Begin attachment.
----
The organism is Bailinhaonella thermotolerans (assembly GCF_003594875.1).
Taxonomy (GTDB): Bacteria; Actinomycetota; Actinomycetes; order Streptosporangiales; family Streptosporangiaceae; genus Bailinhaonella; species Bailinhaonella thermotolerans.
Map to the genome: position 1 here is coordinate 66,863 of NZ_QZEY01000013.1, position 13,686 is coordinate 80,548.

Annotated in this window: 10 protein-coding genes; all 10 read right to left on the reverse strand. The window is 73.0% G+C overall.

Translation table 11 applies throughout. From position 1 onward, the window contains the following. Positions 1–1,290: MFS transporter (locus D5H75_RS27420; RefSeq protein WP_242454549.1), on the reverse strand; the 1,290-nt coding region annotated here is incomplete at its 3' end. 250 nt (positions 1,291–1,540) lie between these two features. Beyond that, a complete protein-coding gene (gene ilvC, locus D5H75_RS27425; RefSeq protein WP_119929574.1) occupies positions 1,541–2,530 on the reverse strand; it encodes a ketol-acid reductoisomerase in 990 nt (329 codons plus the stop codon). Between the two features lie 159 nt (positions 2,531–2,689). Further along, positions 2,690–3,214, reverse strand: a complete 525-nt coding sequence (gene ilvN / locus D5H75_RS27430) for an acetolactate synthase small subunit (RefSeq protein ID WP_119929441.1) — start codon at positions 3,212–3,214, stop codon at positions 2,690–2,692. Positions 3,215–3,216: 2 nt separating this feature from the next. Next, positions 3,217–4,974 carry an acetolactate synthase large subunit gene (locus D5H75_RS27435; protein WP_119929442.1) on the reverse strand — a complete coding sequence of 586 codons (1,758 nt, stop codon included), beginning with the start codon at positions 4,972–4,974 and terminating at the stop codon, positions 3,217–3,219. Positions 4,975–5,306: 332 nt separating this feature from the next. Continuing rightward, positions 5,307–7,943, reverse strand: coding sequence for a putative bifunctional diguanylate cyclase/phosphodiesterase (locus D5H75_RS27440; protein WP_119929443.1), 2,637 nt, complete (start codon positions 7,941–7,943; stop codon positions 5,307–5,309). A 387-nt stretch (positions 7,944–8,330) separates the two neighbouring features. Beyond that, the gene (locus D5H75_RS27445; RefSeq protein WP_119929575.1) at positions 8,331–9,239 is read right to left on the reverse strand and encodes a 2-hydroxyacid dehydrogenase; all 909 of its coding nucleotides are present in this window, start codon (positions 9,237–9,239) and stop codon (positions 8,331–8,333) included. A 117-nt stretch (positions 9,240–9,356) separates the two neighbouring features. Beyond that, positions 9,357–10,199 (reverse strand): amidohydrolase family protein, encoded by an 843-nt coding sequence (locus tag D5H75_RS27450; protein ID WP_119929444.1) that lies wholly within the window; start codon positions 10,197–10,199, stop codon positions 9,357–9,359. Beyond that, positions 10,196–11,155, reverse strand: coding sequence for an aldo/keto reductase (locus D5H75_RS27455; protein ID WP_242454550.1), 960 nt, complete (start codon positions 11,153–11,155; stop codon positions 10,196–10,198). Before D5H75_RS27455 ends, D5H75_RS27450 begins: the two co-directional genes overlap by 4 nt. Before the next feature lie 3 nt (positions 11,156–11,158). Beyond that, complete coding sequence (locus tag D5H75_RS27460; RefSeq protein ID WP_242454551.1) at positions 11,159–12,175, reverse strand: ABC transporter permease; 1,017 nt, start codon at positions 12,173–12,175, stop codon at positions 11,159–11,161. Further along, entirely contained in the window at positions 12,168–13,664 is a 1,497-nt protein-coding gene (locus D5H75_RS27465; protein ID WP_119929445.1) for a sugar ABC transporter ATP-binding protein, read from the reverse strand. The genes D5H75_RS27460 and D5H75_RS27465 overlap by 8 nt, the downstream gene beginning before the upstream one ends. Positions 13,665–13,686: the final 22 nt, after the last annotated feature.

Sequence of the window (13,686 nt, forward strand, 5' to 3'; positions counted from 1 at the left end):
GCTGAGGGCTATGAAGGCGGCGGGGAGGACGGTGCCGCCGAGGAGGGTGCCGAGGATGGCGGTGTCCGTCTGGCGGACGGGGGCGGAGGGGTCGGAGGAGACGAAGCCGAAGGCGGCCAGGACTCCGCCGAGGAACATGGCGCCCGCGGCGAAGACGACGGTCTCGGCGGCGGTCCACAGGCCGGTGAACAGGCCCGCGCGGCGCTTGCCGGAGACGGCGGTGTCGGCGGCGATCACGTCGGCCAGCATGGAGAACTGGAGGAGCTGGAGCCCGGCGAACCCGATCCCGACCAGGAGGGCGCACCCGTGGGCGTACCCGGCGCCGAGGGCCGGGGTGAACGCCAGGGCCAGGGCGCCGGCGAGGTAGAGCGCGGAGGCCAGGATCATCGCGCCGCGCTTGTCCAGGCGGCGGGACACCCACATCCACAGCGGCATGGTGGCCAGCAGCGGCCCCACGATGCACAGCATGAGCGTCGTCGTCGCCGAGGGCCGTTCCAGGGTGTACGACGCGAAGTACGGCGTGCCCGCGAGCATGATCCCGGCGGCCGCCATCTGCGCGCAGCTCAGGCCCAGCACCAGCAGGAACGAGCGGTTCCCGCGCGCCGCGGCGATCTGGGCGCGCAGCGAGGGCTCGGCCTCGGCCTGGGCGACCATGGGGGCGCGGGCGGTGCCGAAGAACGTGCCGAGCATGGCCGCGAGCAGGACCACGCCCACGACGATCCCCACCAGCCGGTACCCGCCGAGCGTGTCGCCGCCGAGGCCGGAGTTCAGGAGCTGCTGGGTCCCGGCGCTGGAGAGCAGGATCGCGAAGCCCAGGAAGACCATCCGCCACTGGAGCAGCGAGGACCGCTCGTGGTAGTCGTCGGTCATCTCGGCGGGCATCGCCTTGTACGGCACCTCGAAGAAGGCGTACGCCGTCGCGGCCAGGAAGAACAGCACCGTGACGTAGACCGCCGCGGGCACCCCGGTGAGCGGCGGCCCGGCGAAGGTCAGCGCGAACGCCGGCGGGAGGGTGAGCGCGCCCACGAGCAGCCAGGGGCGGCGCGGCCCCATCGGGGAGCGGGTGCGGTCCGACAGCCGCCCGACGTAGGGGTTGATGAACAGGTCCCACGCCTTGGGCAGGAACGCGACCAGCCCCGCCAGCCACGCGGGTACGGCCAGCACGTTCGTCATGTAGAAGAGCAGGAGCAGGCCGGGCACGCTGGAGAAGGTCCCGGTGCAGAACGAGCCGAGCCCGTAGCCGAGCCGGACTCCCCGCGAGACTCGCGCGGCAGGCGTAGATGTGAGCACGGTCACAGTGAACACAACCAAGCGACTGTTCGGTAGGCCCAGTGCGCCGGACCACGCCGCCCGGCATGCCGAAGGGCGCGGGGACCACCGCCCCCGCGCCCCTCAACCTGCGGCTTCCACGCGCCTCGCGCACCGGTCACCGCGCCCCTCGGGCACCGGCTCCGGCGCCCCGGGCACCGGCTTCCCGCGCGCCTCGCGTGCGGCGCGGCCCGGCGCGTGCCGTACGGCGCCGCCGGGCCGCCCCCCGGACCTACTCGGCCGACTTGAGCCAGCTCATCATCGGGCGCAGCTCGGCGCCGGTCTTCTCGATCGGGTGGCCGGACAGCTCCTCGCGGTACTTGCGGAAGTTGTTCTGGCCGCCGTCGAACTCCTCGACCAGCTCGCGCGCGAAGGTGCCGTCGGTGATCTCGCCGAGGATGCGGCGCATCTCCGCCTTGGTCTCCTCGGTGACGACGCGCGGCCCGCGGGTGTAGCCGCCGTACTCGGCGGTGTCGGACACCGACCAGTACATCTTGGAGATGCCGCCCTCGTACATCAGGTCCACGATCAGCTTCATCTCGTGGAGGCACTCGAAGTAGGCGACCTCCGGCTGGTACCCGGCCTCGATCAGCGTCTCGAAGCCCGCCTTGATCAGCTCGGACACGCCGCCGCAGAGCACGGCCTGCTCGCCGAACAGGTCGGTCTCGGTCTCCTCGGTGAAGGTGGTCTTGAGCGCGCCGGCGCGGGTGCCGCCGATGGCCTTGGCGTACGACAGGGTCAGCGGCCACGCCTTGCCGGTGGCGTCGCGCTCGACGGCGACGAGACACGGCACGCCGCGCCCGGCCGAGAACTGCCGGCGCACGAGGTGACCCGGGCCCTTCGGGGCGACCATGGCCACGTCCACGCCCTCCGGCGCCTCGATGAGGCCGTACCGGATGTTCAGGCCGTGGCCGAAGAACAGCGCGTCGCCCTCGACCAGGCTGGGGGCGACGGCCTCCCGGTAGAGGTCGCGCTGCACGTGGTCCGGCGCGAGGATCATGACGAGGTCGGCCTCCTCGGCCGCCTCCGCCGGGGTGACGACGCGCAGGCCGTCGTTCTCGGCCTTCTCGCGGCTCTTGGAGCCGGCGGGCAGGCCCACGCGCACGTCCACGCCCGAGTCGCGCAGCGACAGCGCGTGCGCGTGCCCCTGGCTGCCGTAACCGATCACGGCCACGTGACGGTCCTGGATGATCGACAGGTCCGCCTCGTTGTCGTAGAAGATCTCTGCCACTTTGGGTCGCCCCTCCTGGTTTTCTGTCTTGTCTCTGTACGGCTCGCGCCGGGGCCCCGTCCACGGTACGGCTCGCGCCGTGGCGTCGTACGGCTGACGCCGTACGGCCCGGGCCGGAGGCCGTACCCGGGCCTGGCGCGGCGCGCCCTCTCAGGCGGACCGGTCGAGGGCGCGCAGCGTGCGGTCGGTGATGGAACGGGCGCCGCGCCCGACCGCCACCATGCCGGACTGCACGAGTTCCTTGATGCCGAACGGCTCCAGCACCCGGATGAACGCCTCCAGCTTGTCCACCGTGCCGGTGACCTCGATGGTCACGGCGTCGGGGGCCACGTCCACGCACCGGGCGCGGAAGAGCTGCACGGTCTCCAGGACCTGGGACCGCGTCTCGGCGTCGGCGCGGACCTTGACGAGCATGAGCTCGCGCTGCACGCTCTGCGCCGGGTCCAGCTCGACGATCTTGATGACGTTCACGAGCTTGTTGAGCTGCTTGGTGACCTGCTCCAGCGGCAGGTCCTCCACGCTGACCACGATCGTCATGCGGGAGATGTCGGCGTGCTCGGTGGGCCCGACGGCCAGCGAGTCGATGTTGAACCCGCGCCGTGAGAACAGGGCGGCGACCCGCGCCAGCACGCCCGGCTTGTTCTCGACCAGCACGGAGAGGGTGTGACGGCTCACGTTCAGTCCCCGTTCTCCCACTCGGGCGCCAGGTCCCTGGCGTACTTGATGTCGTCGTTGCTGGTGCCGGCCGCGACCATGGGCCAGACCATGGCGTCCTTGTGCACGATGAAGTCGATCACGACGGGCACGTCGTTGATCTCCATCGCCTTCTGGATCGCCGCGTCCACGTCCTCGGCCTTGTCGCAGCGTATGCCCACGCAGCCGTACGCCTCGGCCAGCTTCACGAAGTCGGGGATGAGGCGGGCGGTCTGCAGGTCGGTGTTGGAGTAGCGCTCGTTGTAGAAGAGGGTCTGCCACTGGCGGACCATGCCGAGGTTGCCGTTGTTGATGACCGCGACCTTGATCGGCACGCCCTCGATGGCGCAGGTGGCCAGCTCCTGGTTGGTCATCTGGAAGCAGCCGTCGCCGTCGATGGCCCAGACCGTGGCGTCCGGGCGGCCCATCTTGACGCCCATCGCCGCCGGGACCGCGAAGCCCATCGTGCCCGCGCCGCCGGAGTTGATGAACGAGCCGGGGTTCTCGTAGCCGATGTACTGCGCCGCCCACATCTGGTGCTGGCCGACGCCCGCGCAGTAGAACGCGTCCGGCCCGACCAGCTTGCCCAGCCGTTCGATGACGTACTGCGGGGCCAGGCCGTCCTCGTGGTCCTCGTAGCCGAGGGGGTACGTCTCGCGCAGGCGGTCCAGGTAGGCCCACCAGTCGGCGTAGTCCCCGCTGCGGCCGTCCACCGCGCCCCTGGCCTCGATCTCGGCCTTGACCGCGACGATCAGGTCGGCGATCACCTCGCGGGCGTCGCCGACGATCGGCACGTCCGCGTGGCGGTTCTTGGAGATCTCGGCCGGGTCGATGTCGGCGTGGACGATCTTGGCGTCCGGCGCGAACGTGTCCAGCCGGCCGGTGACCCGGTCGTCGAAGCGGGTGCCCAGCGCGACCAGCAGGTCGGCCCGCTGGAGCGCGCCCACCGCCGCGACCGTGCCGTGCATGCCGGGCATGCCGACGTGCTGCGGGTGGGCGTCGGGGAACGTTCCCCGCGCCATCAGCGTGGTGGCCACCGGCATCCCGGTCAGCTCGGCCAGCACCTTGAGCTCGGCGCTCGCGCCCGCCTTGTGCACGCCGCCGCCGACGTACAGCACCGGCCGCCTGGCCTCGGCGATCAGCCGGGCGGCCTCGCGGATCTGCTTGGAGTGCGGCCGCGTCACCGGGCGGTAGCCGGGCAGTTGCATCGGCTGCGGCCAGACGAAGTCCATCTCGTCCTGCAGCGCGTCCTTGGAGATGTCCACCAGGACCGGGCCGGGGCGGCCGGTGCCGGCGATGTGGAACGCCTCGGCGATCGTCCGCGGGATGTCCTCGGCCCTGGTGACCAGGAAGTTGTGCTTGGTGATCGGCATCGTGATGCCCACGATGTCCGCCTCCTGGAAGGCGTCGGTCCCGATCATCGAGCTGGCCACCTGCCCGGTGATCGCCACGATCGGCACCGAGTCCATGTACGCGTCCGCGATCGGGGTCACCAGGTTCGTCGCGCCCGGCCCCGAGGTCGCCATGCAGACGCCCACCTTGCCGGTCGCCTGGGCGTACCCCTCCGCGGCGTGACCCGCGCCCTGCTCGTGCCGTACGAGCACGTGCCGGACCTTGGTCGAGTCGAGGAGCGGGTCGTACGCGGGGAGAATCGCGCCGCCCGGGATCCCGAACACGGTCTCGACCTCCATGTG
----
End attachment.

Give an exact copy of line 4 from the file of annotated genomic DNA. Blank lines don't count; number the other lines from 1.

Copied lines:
Annotated in this window: 10 protein-coding genes; all 10 read right to left on the reverse strand. The window is 73.0% G+C overall.